Article Xin of the CBA states that "any dispute or claimed violation of this Agreement by either party shall be determined and resolved" by an arbitrator. See Collective Bargaining Agreement ("CBA"), attached as Exhibit "B" to the Reply Affidavit of Warner Shue, sworn to June 13, 2003 ("Warner Reply Aff") (emphasis added). This language clearly makes arbitration of the present claims mandatory. The CBA could have used such other language as "may" or "at the election of the parties;" however, it explicitly states that any dispute shall be submitted to arbitration. See id.

  Accordingly, the Court holds that the Union, a party to the CBA, is obligated by the terms of the CBA to submit its present claims to arbitration. That being said, however, there is a question as to whether the Funds, which are not a party to the CBA, are also bound by the CBA's arbitration provision.

  To determine whether an employee benefit fund is bound to an arbitration provision in a collective bargaining agreement, the court must analyze the collective bargaining agreement and the trust agreements to see whether they mandate arbitration of such claims. See O'Hare v. Gen. Page 6 Marine Transp. Corp., 740 F.2d 160, 168 (2d Cir. 1984) (citation omitted). Courts have generally required a fund to submit to arbitration where (1) the CBA expresses an intention to require arbitration of disputes brought by the fund against the employer and (2) the fund is aware of the collective bargaining agreement's terms requiring such arbitration. See, e.g., Schneider Moving & Storage Co. v. Robbins, 466 U.S. 364, 375 (1984); O'Hare, 740 F.2d at 168.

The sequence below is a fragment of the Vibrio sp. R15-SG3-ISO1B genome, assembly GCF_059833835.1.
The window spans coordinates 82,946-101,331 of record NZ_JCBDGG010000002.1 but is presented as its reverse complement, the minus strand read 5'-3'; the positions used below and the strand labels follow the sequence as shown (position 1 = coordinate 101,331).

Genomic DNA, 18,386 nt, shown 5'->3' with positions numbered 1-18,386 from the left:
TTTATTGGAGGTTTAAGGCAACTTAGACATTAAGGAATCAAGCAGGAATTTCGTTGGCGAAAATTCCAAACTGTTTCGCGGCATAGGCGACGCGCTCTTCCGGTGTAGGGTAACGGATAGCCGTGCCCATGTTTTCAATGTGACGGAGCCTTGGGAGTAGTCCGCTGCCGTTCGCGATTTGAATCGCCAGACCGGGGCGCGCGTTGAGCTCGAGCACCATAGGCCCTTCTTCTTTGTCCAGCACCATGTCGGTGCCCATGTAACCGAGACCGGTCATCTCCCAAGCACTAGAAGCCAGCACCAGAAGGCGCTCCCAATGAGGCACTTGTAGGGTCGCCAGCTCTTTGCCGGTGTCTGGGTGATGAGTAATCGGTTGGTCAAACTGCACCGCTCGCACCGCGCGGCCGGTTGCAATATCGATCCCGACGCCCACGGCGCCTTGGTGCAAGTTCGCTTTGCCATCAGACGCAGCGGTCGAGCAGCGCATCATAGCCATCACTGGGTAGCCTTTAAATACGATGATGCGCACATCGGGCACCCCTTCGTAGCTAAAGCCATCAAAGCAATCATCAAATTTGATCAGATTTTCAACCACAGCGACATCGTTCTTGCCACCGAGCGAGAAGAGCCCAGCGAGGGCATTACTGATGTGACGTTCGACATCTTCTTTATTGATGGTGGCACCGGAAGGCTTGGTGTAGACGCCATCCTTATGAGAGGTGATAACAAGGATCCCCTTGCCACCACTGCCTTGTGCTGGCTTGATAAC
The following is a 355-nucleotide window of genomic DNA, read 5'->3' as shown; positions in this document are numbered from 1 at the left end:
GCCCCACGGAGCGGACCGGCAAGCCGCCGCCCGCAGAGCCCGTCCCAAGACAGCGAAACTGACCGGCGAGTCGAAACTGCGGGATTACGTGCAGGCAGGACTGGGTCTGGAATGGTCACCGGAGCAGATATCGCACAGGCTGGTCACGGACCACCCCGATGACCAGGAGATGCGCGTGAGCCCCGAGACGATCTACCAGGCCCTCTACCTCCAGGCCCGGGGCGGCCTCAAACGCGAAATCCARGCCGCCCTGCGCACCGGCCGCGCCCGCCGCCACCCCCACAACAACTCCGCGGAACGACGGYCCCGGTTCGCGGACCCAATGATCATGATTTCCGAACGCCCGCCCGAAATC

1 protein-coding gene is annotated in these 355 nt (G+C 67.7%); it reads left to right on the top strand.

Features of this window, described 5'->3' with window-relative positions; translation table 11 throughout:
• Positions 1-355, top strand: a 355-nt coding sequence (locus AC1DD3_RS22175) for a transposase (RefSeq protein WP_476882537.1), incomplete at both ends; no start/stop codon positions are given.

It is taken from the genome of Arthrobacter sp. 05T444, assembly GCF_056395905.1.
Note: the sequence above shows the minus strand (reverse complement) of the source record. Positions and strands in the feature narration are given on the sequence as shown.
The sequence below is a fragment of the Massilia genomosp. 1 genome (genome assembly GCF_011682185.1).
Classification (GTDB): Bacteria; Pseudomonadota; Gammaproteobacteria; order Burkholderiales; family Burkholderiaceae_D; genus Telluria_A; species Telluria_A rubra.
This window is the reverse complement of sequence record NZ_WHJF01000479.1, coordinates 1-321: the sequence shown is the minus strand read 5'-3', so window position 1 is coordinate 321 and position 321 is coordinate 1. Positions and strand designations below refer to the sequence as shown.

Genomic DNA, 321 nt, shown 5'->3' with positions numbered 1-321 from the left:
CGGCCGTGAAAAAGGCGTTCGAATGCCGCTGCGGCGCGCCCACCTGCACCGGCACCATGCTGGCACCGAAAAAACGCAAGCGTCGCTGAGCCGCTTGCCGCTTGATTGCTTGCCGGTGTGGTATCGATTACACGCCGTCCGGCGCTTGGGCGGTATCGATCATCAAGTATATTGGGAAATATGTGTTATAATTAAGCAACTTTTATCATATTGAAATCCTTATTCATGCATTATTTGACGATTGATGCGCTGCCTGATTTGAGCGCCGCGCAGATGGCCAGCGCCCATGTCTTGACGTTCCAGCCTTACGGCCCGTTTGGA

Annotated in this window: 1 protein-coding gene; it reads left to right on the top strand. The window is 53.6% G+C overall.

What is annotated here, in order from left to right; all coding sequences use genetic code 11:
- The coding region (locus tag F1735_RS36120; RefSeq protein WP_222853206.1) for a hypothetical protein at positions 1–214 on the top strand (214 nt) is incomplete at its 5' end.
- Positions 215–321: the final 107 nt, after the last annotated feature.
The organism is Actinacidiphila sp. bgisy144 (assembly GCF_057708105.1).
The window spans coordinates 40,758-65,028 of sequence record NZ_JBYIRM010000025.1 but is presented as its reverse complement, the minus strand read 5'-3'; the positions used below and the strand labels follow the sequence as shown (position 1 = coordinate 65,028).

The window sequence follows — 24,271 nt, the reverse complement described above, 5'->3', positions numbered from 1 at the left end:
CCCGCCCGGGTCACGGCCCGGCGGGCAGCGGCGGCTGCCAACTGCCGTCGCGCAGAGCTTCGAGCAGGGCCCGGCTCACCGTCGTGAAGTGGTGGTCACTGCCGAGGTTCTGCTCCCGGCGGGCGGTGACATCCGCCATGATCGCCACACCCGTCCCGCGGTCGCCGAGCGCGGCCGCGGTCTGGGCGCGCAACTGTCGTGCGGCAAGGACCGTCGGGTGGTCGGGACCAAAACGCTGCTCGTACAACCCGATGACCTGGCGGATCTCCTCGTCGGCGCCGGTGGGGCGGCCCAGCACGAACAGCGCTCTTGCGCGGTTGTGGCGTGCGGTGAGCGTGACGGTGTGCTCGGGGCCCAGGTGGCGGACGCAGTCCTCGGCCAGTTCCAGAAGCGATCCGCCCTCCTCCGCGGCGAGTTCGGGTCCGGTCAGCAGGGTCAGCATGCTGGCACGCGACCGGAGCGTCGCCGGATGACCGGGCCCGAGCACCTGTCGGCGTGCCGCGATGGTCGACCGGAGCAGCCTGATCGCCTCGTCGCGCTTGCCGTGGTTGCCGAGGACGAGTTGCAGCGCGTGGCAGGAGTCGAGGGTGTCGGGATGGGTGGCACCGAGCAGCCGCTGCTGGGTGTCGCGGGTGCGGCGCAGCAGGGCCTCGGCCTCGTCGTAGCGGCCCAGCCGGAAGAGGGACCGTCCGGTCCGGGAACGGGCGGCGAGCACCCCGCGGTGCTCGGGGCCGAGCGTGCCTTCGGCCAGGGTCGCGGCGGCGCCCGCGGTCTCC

In determining whether a fund was aware of the terms of the collective bargaining agreement, courts consider it significant if a party to the collective bargaining agreement, i.e. a union representative, is also a trustee of the fund. See Central States, Southeast & Southwest Areas Pension Fund v. Goggin Truck Line, Inc., 140 F.R.D. 362, 365 (N.D. Ill. 1991). Under such circumstances, the courts have found that the fund is aware of the terms of the collective bargaining agreement even though it is not technically a party to the agreement. See id.

  In the present case, the CBA references the Trust Fund Agreement and states that the employer party to the CBA agrees to become a signatory to the respective Trust Fund Agreements. See CBA at 44. In fact, the CBA provides that "the signing of this Agreement shall constitute an obligation to be bound by the terms and conditions . . . of said Agreements and Declarations of Trust . . . as if said Agreement and Declarations of Trust were fully set forth herein and made a part hereof." See CBA at 32. Moreover, the Declaration of Trust agreement states that the CBA is to provide for the payment of contributions from the employer to the trustees of the funds. See Affidavit of Patricia Redhead, sworn to February 20, 2003 ("Redhead Aff"), at Exhibit "A." Thus, the Funds are not only aware of the CBA's mandatory ...